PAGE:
Researchers find how to add more "love hormone" to your relationships

A study looks at the chemistry of couples engaged in different activities.

Henri Leconte at art class. 2019. (Photo by Kelly Defina/Getty Images)
  • Leisure activities can help release more oxytocin, say researchers.
  • Oxytocin is a hormone linked to social and sexual interaction.
  • Couples who took art classes and played board games together released oxytocin.
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Sex & Relationships

Want to age gracefully? A new study says live meaningfully.

Thinking your life is worthwhile is correlated with a variety of positive outcomes.

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  • A new study finds that adults who feel their lives are meaningful have better health and life outcomes.
  • Adults who felt their lives were worthwhile tended to be more social and had healthier habits.
  • The findings could be used to help improve the health of older adults.
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Surprising Science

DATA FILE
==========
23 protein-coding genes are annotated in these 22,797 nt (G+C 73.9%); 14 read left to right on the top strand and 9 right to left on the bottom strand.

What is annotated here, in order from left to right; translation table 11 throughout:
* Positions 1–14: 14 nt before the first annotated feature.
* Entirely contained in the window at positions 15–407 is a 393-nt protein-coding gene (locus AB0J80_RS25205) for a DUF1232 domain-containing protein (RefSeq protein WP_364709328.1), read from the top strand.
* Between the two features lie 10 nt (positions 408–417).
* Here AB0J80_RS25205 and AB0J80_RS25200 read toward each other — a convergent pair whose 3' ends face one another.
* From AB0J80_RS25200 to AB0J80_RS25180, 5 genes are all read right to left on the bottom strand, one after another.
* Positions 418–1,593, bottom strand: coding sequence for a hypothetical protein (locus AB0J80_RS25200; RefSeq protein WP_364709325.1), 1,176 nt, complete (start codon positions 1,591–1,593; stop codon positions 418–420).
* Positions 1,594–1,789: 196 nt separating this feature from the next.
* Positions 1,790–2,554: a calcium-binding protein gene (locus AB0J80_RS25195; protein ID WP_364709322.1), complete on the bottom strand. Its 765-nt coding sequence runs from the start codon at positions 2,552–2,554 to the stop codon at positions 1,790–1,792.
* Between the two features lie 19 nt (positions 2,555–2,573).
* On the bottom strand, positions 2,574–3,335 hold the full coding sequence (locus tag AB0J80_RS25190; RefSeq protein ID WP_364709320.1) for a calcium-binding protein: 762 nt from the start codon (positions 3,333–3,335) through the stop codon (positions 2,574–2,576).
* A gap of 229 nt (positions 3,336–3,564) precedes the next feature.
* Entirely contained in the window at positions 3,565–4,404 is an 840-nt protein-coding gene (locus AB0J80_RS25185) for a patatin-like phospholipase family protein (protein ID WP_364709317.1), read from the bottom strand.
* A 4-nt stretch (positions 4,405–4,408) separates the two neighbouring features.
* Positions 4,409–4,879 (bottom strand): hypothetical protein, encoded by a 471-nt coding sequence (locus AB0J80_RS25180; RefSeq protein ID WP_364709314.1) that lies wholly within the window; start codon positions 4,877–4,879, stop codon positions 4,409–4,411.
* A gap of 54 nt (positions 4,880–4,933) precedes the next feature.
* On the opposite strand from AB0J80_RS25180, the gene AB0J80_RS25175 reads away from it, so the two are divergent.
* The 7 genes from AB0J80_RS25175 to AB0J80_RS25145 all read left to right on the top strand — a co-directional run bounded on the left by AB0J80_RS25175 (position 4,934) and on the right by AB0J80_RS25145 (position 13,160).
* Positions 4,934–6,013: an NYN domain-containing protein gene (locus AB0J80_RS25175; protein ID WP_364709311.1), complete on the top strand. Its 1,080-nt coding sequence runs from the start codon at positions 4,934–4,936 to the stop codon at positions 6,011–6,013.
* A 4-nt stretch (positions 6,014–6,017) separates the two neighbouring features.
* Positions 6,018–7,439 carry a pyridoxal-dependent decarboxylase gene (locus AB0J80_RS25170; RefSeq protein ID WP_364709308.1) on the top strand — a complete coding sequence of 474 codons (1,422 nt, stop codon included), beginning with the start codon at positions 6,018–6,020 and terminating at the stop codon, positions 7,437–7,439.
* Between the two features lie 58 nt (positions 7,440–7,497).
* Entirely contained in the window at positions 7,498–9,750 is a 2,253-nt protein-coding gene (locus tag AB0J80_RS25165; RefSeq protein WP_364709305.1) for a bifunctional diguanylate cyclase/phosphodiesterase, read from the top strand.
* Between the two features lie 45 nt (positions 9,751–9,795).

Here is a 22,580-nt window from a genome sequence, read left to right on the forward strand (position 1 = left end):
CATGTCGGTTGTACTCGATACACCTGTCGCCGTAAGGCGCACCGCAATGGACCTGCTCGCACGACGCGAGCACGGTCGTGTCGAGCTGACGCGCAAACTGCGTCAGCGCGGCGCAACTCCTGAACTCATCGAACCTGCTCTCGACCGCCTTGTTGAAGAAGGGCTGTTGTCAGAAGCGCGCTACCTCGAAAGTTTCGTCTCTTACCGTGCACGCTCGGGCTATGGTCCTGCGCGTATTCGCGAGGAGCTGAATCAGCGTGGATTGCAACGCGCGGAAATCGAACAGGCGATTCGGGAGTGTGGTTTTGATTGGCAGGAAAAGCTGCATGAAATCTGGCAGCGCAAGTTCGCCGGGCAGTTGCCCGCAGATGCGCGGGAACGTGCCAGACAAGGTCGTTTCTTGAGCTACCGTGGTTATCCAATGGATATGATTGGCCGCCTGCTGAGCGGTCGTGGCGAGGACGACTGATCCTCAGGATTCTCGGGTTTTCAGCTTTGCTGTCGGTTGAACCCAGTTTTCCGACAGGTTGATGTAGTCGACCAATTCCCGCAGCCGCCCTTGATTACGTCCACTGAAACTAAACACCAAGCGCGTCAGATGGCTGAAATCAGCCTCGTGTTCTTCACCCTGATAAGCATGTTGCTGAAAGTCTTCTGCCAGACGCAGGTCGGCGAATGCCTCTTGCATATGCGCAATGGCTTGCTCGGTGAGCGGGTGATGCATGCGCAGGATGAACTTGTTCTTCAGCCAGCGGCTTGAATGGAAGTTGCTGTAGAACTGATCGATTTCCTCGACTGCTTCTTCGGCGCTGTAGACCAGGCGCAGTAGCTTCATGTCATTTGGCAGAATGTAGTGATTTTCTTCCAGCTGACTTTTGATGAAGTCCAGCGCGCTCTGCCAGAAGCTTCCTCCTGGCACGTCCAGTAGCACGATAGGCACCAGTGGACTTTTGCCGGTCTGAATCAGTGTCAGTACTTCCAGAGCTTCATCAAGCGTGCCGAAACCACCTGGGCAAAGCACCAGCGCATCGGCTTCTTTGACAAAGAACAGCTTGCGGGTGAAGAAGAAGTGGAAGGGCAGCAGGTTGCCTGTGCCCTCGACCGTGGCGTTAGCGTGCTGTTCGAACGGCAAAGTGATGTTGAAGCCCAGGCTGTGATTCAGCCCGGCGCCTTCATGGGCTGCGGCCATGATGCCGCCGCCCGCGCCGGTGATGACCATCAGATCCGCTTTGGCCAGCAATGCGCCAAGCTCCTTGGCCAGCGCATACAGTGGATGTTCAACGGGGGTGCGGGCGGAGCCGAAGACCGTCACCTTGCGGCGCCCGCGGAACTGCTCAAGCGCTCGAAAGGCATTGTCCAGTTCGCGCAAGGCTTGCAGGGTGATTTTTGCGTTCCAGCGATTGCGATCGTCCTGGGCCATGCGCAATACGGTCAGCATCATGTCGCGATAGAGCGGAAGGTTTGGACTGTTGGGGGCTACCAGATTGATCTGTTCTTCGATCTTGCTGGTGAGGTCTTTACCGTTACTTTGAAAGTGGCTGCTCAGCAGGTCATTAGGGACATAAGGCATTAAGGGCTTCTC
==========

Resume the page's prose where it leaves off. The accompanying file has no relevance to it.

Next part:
Telling the truth works better than you might think

Research says we overestimate the risk of truthtelling.

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  • A new study looks at assumptions that telling the truth is dangerous
  • Telling the truth and getting along are not mutually exclusive
  • Being more honest can lead to more enjoyable, better relationships
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Personal Growth

Coparenting: A lifestyle innovation from our broke middle class

Economic necessity and growing isolation are making some middle-class families try coparenting, explains author Alissa Quart.

  • Economic necessity and growing isolation are making some middle-class families try coparenting, explains author Alissa Quart.
  • Is the practice of sharing living spaces and parenting responsibilities across families a depressing trend or a "revolutionary" adaptation?
Videos

Study: Are Platonic Heterosexual Relationships Really That Platonic?

A recent study reflects that men view their female friends differently than women view their male friends – but by a pretty insignificant margin. 

Actors Hugh Grant and Stephanie Stumph flirt during the Wetten dass...? show at the AWD Dome in Bremen, Germany. (Photo by Ronny Hartmann/Getty Images)

recent study in the journal Evolutionary Psychological Science reveals that heterosexual men and women may view opposite-sex friends differently from one another. In particular, men in the study were more likely than women to report being attracted to their opposite-sex friends – but not by much.

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Surprising Science